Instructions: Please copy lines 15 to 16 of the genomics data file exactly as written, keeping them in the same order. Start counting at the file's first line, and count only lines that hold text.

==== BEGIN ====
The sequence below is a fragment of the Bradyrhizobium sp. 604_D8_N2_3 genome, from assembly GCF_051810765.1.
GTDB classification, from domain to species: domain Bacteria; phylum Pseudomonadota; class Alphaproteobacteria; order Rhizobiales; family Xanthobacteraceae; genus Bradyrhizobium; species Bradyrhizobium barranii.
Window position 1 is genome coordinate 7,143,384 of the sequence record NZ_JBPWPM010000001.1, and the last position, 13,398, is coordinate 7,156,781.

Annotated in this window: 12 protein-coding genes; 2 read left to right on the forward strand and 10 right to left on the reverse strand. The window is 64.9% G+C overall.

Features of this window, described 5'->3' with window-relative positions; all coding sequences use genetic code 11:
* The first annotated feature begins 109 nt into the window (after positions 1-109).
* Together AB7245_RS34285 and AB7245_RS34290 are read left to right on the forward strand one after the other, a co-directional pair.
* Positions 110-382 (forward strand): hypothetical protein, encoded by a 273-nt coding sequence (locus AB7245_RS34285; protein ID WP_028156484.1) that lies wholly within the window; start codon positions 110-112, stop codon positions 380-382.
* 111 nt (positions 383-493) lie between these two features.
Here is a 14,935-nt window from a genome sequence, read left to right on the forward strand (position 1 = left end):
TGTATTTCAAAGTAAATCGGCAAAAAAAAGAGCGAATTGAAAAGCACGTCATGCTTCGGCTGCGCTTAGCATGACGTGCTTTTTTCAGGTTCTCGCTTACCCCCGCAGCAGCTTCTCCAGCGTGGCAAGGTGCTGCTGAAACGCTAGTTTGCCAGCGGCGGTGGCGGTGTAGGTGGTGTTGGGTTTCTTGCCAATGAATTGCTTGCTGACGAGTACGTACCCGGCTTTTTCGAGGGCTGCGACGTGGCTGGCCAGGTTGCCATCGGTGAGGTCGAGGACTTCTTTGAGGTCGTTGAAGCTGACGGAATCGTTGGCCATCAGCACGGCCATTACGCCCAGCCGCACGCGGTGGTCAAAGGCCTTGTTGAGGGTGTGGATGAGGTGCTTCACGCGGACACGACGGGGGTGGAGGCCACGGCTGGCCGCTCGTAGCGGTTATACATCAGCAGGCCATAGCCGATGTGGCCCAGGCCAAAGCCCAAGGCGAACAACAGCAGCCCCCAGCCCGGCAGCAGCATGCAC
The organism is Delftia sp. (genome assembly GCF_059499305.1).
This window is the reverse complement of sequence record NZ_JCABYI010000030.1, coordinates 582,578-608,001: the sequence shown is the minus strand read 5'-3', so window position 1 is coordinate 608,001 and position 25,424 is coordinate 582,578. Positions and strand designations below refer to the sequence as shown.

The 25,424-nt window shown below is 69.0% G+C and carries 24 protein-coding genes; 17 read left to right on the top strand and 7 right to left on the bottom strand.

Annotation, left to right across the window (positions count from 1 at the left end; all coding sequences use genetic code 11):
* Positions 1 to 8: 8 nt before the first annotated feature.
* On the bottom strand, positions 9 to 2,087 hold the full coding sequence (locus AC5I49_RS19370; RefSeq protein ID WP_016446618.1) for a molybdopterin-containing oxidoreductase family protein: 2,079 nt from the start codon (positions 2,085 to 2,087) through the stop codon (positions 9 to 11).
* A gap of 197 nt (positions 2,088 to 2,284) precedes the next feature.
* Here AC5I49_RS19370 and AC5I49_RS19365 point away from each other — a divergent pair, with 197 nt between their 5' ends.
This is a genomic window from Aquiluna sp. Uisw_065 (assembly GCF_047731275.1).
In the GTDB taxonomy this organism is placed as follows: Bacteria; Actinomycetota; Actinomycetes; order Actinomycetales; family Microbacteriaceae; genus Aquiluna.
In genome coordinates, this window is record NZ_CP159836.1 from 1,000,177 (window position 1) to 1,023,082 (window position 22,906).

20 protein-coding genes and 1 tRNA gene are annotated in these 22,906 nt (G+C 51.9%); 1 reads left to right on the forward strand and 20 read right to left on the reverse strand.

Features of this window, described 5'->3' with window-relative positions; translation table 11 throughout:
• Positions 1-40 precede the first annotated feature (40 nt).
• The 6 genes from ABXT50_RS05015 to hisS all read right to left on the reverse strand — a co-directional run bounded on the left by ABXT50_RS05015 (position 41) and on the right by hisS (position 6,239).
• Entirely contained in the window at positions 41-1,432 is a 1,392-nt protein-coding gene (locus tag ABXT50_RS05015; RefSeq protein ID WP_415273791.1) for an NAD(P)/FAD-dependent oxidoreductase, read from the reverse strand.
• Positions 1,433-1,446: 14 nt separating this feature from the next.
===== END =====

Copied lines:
Annotation, left to right across the window (positions count from 1 at the left end; all coding sequences use genetic code 11):
* Positions 1 to 8: 8 nt before the first annotated feature.